It wasn’t until four years later, in the summer of 1913, that Scott, now 17, returned to Frontenac. His ardor had not cooled. “Visiting the Garrards,” Fitzgerald wrote in his ledger. “I love her — oh—oh—oh.”
Within two years, though, Evelyn was engaged to be married to another man (as was Violet Stockton). Scott, meanwhile, had fallen in love with Ginevra King, an heiress from Lake Forest, Ill., who would haunt his dreams and stories for the rest of his life. That romance fell apart when Scott overheard a member of Ginevra’s family proclaim that “poor boys shouldn’t think of marrying rich girls.”
A good writer, though, wastes nothing, especially heartbreak. Ginevra would show up in numerous Fitzgerald stories, as would Violet. As for Evelyn, her family, given different names and slightly different backgrounds, would feature in “The Diamond as Big as the Ritz,” according to Page.
That story, which satirizes the way Americans chase wealth, was rejected by popular magazines when Fitzgerald submitted it in 1922. Eventually, the lesser-known Smart Set accepted the story, and paid $300 for what became a classic.
That wasn’t the last time Fitzgerald returned to Frontenac in his fiction. One of his later stories, “Three Hours Between Planes,” published posthumously in 1941, includes a reference to Frontenac. “Oh yes, it was at Frontenac,” one character recalls, “the summer we—used to go to the cave.”
Frontenac, and his summers with Evelyn Garrard, obviously stayed in Fitzgerald’s memory bank for a long time.
Finding a ‘Diamond’ in Frontenac?
Much as the young F. Scott Fitzgerald could be awed by wealth, John T. Unger, the protagonist of “The Diamond as Big as the Ritz,” is impressed when his prep school classmate, Percy Washington, declares that “My father has a diamond bigger than the Ritz-Carlton Hotel.”
Unger is a sort of stand-in for Fitzgerald in the story, which is possibly based on the Garrard family, of Frontenac, Minn. Fitzgerald got to know the family’s history on summer visits to Frontenac, where he carried on a teenage infatuation with Evelyn Garrard, the granddaughter of Gen. Israel Garrard, founder of the riverside village.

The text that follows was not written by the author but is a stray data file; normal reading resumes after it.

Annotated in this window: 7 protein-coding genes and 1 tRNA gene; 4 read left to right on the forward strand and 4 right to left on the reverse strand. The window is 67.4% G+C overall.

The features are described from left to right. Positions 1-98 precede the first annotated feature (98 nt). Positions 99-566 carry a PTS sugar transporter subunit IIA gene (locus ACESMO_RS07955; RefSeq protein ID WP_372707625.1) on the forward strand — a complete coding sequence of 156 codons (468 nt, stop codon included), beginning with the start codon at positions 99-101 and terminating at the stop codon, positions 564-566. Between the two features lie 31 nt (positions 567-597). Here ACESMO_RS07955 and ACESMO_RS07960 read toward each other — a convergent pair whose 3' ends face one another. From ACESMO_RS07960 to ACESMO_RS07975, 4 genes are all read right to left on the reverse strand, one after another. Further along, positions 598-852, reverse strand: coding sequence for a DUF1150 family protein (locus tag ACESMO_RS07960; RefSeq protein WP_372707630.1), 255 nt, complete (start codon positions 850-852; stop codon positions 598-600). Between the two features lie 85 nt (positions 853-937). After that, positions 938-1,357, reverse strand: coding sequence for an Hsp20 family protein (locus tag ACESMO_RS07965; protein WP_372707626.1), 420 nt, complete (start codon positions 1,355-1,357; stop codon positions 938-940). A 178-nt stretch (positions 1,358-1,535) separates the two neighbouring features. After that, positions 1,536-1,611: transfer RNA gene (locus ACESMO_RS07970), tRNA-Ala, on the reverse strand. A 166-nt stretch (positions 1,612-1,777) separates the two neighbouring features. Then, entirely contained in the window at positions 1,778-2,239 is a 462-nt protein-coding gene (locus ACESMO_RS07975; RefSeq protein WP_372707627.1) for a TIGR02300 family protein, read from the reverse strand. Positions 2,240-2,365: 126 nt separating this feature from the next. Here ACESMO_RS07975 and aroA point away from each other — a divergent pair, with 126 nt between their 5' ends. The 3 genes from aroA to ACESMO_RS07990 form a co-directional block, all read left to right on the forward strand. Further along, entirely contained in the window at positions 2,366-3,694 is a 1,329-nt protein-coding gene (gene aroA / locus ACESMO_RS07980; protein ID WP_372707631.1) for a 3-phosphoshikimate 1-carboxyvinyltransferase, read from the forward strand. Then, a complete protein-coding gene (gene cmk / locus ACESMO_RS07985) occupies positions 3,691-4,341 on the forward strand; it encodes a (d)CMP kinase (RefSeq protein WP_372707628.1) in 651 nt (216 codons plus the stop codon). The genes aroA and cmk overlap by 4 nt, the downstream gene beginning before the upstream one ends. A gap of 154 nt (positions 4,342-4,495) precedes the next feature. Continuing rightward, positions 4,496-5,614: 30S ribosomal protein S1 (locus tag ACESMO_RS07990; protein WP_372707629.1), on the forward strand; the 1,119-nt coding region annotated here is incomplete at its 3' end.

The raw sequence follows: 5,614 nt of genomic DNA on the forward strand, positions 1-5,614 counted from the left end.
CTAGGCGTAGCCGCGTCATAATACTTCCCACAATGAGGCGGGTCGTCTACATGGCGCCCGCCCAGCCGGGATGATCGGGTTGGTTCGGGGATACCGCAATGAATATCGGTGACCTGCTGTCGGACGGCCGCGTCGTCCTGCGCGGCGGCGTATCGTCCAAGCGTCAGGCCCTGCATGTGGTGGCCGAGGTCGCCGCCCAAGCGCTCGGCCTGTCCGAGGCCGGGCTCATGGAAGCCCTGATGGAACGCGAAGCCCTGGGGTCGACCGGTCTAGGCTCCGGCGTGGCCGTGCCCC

In “Diamond,” the founder of the Washington family’s Montana fiefdom is called Col. Fitz-Norman Culpepper Washington, a character apparently based in part on Gen. Garrard, according to Fitzgerald scholar Dave Page, of St. Paul.
There is a fantastic quality to Fitzgerald’s story. He called it an “extravaganza,” written out of “a perfect craving for luxury.”
Was that craving kindled in the exclusive enclave of Frontenac, where Fitzgerald discovered a wealthy family able to control its own corner of the world? In the story, for example, Unger is told that the Washingtons have never let their land be surveyed by the government.
On one of the first days of his visit to the Washington estate, Unger meets “the most beautiful person he had ever seen.” Her name is Kismine, and Unger falls under her spell. “Here, for the first time in his life, he was beside a girl who seemed to him the incarnation of physical perfection.”
A couple of years earlier, Fitzgerald had felt exactly that way about Evelyn Garrard.
So, perhaps the Garrards of Frontenac found their way into one of Fitzgerald’s most famous stories, as Page has suggested.
On the other hand, the story likely had several sources. Following his sophomore year at Princeton, Fitzgerald spent the summer of 1915 at a friend’s ranch in Montana.
“The trip provided the setting for ‘The Diamond as Big as the Ritz,’ in 1922,” according to Fitzgerald biographer Matthew Bruccoli.